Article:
Bono worked as a writer at large for The Advocate.[4] As a social activist, Bono became a spokesperson for the Human Rights Campaign, promoted National Coming Out Day, campaigned for the reelection of Bill Clinton for US President, campaigned against the Defense of Marriage Act, and served as Entertainment Media Director for the Gay and Lesbian Alliance Against Defamation (GLAAD).[4] Bono was a team captain for Celebrity Fit Club 3 (2006) and was supported by girlfriend Jennifer Elia, who orchestrated exercise and training sessions.[5][13]

Bono was a participant of VH1's Celebrity Fit Club 3. This show is a celebrity fitness show that monitors weight loss. He went to the series after he expressed interest to both lose weight (he weighed 215 pounds (97.5 kg) at the start of the series) and quit smoking. While many felt Bono to be a front runner in at the start of the show, judging by his positive attitude, he lost less than half of his target for the show.


In mid-2008, Bono began undergoing a physical and social transition from female to male. This was confirmed in June 2009 by his publicist,[5] who identified Bono's preferred name as Chaz Bono and said, "It is Chaz's hope that his choice to transition will open the hearts and minds of the public regarding this issue, just as his coming out did."[14] GLAAD and the Empowering Spirits Foundation were quick to offer praise and support for the announcement.[15] Bono's legal transition was completed on May 8, 2010, when a California court granted his request for a gender and name change. He chose the name "Chaz Salvatore Bono" in honor of his parents.[6][16] Bono made Becoming Chaz, a documentary film about his transition that premiered at the 2011 Sundance Film Festival. OWN: Oprah Winfrey Network acquired the rights to the documentary and debuted it on May 10, 2011.

In September 2011, he became a competitor on the 13th season of the US version of Dancing with the Stars, paired with professional ballroom dancer Lacey Schwimmer.[17] The duo was eliminated October 25, 2011.[18] This was the first time an openly transgender man starred on a major network television show for something unrelated to being transgender.[19]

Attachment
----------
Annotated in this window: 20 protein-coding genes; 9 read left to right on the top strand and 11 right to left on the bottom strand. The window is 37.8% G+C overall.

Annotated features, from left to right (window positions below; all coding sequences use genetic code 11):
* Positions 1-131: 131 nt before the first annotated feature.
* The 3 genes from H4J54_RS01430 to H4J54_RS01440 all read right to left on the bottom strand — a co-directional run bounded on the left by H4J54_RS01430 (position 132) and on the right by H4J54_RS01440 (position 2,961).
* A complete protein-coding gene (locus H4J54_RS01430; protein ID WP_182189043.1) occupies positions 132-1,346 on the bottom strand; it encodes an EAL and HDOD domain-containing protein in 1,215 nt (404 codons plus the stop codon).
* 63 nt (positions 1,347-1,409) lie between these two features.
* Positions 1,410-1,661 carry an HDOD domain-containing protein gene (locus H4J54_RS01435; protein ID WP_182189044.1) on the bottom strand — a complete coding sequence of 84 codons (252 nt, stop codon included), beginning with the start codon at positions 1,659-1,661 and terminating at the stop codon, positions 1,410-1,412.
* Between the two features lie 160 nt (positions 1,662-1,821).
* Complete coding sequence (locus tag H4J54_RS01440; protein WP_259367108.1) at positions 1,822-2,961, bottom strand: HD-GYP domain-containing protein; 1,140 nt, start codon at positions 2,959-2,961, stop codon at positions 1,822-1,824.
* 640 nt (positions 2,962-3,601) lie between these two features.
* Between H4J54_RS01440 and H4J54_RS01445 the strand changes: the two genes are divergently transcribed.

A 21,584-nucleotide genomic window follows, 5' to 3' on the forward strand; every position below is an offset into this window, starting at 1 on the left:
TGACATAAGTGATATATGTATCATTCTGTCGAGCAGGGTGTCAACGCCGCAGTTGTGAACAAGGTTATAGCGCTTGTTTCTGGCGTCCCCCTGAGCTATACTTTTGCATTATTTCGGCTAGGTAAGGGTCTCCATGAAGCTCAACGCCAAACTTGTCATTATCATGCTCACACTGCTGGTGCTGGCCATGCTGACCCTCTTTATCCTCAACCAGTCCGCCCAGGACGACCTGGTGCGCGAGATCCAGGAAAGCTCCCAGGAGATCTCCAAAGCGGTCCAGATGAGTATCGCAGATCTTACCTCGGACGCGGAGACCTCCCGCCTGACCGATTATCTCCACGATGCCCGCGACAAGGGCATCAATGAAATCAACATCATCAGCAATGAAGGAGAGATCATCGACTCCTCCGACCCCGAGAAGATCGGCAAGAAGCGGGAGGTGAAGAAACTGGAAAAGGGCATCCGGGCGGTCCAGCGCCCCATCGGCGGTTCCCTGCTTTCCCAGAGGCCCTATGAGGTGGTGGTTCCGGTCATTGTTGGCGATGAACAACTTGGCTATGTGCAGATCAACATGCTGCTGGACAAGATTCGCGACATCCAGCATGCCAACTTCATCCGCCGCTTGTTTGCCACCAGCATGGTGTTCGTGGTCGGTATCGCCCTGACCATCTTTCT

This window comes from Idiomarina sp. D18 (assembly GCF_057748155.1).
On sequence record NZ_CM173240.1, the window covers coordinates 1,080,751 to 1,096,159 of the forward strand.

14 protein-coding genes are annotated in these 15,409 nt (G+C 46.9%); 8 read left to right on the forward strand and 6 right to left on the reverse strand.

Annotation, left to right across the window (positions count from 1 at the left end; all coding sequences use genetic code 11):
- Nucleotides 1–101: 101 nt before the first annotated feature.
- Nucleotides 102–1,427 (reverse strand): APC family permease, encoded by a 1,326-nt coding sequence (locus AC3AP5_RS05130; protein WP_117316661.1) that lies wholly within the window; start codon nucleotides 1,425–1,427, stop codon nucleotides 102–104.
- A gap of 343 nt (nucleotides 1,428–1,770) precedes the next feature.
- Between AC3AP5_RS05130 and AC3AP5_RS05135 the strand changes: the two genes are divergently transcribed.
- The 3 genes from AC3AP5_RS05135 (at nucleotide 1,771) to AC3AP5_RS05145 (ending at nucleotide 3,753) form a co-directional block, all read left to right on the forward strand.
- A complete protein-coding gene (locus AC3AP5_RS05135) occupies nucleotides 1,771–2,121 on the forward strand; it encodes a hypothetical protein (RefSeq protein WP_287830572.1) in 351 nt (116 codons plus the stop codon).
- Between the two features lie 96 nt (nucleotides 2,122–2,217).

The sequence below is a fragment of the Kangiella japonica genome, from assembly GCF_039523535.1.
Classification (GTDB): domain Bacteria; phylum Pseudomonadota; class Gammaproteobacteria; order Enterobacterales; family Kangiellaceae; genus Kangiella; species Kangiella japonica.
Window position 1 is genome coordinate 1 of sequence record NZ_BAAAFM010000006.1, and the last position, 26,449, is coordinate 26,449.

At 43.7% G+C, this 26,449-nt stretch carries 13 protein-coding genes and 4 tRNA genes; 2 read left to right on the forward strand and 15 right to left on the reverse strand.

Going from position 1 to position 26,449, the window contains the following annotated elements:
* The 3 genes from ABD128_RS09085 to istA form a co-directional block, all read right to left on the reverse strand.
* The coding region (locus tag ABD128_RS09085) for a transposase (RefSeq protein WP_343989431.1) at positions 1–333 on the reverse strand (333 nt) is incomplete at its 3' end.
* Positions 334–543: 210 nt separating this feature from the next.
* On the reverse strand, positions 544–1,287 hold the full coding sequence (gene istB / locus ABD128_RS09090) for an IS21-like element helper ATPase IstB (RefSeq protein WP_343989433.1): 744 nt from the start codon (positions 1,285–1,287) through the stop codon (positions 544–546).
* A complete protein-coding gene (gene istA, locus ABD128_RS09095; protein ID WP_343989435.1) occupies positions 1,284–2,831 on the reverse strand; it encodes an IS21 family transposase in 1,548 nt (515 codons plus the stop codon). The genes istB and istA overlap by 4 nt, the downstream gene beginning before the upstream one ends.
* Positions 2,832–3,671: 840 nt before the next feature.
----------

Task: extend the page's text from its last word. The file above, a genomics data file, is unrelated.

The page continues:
• Family Outing (with Billie Fitzpatrick) (1998) ISBN 0-316-10233-4
  • The End of Innocence: A Memoir (with Michele Kort) (2003) ISBN 1-55583-795-6
  • Transition: the story of how I became a man (with Billie Fitzpatrick) (2011). New York: Dutton. ISBN 978-0525952145
  • Transition: Becoming Who I Was Always Meant to Be (with Billie Fitzpatrick) (2012 paperback). Plume. pp. 272. ISBN 978-0452298002


  1. "Cher's son now officially a man", BBC News, May 7, 2010. Retrieved on November 14, 2011. 
  2. "Chaz Bono Undergoing Gender Change", TV Guide, June 11, 2009. Retrieved on June 11, 2009. 
  3. "Chaz Bono is Chaz Bono", Right Celebrity, June 11, 2009. Retrieved on June 11, 2009. 
  4. 4.0 4.1 4.2 4.3 Marcus, Lydia. "Interview with Chaz Bono", AfterEllen, March 21, 2006. Retrieved on February 19, 2007.  Cite error: Invalid <ref> tag; name "AFTERELLEN" defined multiple times with different content
  5. 5.0 5.1 5.2 "Chaz Bono", June 15–16, 2009, Entertainment Tonight.
  6. 6.0 6.1 "Chaz Bono granted gender and name change", Fox News Channel, May 6, 2010. 
  7. Chaz Bono Documentary To Debut on OWN | Access Hollywood – Celebrity News, Photos & Videos. Access Hollywood. Retrieved on November 14, 2011.
  8. Bryant, Wayne, M. (1996). Bisexual Characters in Film, from Anaïs to Zee. Haworth Press. p. 117. ISBN 978-0-7890-0142-9
  9. Bono, Chaz (1998). Family Outing. New York: Little, Brown, vii. ISBN 0-316-10233-4. 
  10. 10.0 10.1 10.2 10.3 Freydkin, Donna. "Chaz Bono opens up about coming out", CNN, 1998-10-14. Retrieved on 2007-02-20.  Cite error: Invalid <ref> tag; name "CNN" defined multiple times with different content
  11. 11.0 11.1 Bono, Chaz (1998). Family Outing. New York: Little, Brown, viii. ISBN 0-316-10233-4. 
  12. Bono, Chaz (1998). Family Outing. New York: Little, Brown, 207. ISBN 0-316-10233-4. 
  13. "I prefer him as a man: Chaz Bono's girlfriend Jennifer Elia speaks out about his sex change as the pair discuss wedding plans | Mail Online", London:, May 13, 2011. Retrieved on November 14, 2011. 
  14. {{cite news|url= Undergoing Gender Change|date=June 11, 2009|publisher=[[Seattle Post-Intelligencer}}
  15. ESF Applauds Bono's Gender Transition Announcement (PDF). Empowering Spirits Foundation Press Release (June 11, 2009). Retrieved on June 11, 2009.
  16. "Chaz Bono, Cher's child, becomes a man after Southern Californian judges grants gender change", Herald Sun, May 7, 2010. Retrieved on May 7, 2010. 
  17. "BBC News – Cher berates 'bigots' attack on son's role in TV show", BBC, September 2, 2011. Retrieved on November 14, 2011. 
  18. Corneau, Allison (October 26, 2011). "Dancing With the Stars: Chaz Bono Sent Home". 
  19. 14 Reasons That Made 2011 Great for Trans People. (2011-12-28). Retrieved on 2013-10-05.

External links